These Stress Relief Activities Actually Work, According to Experts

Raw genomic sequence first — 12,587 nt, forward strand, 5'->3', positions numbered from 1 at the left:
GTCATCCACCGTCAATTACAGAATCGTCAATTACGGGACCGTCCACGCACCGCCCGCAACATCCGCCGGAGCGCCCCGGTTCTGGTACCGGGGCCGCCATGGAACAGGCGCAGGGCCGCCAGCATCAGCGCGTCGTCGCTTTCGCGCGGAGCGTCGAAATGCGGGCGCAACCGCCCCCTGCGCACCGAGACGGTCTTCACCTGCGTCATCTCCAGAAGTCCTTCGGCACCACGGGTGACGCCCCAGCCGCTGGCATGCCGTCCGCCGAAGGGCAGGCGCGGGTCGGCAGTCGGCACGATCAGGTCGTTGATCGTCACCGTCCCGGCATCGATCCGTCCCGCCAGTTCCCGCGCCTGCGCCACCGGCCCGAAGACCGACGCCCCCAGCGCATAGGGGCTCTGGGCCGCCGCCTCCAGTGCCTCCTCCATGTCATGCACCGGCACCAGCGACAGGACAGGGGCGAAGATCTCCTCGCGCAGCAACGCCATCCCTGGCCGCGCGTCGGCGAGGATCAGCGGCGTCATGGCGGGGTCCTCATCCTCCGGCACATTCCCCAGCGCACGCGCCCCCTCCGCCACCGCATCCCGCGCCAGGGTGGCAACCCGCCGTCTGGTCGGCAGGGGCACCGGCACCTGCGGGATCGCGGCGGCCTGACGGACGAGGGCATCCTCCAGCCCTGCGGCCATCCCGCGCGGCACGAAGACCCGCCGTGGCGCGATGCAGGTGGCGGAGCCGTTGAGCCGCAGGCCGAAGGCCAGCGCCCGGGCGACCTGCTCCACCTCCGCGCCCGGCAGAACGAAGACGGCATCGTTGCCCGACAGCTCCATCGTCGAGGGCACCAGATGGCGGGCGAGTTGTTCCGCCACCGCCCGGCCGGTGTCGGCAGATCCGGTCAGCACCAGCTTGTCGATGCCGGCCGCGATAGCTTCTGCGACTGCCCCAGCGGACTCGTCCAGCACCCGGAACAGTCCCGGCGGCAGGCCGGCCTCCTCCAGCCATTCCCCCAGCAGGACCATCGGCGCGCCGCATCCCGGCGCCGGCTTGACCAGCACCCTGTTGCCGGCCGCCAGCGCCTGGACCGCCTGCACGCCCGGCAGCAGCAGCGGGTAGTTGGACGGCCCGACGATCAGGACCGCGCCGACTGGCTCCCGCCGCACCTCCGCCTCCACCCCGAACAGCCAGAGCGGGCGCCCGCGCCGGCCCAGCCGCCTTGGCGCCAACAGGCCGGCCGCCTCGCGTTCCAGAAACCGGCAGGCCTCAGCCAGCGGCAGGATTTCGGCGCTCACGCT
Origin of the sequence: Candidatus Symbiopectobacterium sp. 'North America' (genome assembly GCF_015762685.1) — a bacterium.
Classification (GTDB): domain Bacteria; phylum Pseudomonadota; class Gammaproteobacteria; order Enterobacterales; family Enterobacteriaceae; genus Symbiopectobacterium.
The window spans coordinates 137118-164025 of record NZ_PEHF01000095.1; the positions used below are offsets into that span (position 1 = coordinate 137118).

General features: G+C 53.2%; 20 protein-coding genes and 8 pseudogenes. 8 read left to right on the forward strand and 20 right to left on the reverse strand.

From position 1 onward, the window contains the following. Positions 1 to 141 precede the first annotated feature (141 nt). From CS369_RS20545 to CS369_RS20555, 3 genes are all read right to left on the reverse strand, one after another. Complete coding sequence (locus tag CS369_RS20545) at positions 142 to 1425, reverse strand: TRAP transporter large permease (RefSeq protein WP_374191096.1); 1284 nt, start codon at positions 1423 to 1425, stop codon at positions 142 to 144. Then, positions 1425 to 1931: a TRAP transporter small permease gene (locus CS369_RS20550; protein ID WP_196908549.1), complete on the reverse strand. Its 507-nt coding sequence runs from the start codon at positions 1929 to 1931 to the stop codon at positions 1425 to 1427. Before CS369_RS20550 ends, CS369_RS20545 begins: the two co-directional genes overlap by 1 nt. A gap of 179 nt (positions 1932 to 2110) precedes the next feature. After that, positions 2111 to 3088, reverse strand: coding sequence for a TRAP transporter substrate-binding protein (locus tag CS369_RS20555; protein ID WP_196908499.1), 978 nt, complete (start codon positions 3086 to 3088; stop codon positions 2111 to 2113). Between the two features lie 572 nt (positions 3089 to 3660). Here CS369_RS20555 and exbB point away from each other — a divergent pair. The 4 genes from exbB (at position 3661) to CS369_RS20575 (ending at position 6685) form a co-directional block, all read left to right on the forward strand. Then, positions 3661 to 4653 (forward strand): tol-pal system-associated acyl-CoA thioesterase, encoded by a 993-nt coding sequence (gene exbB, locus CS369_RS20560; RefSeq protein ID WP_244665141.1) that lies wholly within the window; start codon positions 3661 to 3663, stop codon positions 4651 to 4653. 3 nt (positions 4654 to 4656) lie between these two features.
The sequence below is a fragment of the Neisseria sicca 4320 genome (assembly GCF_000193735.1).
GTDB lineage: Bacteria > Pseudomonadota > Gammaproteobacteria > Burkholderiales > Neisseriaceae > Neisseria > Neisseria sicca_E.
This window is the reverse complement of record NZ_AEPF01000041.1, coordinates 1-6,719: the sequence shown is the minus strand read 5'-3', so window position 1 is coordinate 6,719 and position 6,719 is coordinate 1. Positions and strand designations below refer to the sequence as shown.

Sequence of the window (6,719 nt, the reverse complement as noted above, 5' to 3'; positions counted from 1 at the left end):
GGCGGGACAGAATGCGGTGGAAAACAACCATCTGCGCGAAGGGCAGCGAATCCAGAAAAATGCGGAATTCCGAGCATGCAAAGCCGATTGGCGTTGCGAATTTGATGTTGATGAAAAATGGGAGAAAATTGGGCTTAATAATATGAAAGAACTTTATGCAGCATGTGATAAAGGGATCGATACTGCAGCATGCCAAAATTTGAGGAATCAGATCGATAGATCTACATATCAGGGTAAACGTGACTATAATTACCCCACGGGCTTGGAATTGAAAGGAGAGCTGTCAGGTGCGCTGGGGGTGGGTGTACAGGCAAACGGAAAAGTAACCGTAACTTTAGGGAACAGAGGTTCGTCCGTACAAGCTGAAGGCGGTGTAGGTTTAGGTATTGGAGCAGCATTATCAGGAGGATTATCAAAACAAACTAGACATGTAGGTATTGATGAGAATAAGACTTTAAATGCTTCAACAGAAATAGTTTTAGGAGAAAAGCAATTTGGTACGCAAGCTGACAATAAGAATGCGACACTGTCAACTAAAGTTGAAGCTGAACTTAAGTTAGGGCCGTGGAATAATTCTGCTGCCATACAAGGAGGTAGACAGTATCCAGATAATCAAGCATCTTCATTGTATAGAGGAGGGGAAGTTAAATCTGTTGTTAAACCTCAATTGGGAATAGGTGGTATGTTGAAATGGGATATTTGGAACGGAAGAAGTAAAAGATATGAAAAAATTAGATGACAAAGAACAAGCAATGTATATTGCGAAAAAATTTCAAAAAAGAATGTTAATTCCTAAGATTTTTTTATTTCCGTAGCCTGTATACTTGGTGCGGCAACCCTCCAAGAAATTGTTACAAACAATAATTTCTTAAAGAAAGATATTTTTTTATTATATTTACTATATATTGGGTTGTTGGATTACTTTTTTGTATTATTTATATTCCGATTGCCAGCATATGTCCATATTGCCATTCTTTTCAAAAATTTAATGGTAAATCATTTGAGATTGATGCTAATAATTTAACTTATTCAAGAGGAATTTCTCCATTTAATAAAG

If you feel like your stress has been next-level lately, you might find a tiny bit of comfort in the fact that you’re definitely not alone. According to the American Psychological Association’s 2022 Stress in America report, concerns about money and global uncertainty, to name two huge factors, have spiked personal stress to sky-high levels in the US.Part of the reason we’re all so unnerved: 87% of respondents agreed that “it feels like there’s been a constant stream of crises over the last two years” (understatement) and 73% reported that they feel “overwhelmed by the number of crises facing the world right now.” And on top of an ongoing global pandemic, ever-upsetting news cycles, and rising gas and grocery costs, many of us are also still dealing with common daily-life stressors like family, career, and relationship drama. There’s no quick-fix way to make stress disappear, of course. (And if it’s a chronic issue that’s preventing you from living a fulfilling life, talking to a professional may be the best way to relieve some of the pressure and improve your well-being—more on that later.) But there are expert-backed stress-relief activities you can experiment with when you’re feeling overwhelmed.By drawing from research on psychology practices including cognitive behavioral therapy, mindfulness, and meditation, you might be able to build a kit of coping tools that work for you when life becomes too much. Below, two licensed therapists share their favorite strategies for getting short-term relief from stress and anxiety. What is stress, exactly? According to the National Institute of Mental Health, stress is your body’s reaction to something that’s happening to you or around you. An important presentation at work, a hectic and noisy commute, or even a date with someone you’re excited to meet can all put your body on notice that something big is happening, which can activate your fight-or-flight stress response.1 A stressor can be a one-time thing (like an upcoming exam or turbulent flight) or a long-term occurrence (in the case of a chronic health condition, for example, or an overwhelming job).Stress is a bit different than anxiety, though, which many of us are also familiar with. When you’re stressed out, your physical symptoms will usually naturally resolve once the stressor goes away. Anxiety, on the other hand, which is your body’s internal reaction to stress, might not dissipate so quickly. Even when there isn’t an immediate physical or emotional threat, anxiety is a psychological state that tends to linger. Some physical symptoms of both stress and anxiety include:An elevated heart rate Increased blood pressureHeadacheRestlessness or insomniaRacing thoughts or worry No matter how your stress manifests, if it starts to feel overwhelming and you’re looking for relief, consider trying some of these expert-backed stress-reduction strategies for relaxing your mind and body:Stress-relief activities that actually workCount down to get grounded.When your internal pressure is high, tuning into your external environment is one stress-relieving practice that might help you feel a bit more chill. Rhayvan Jackson-Terrell, LCSW, wellness director at NYC Health and Hospitals and a telehealth therapist, tells SELF that she often recommends the “5-4-3-2-1 method” to her clients as a mindfulness activity designed to get you out of your head and into the present moment.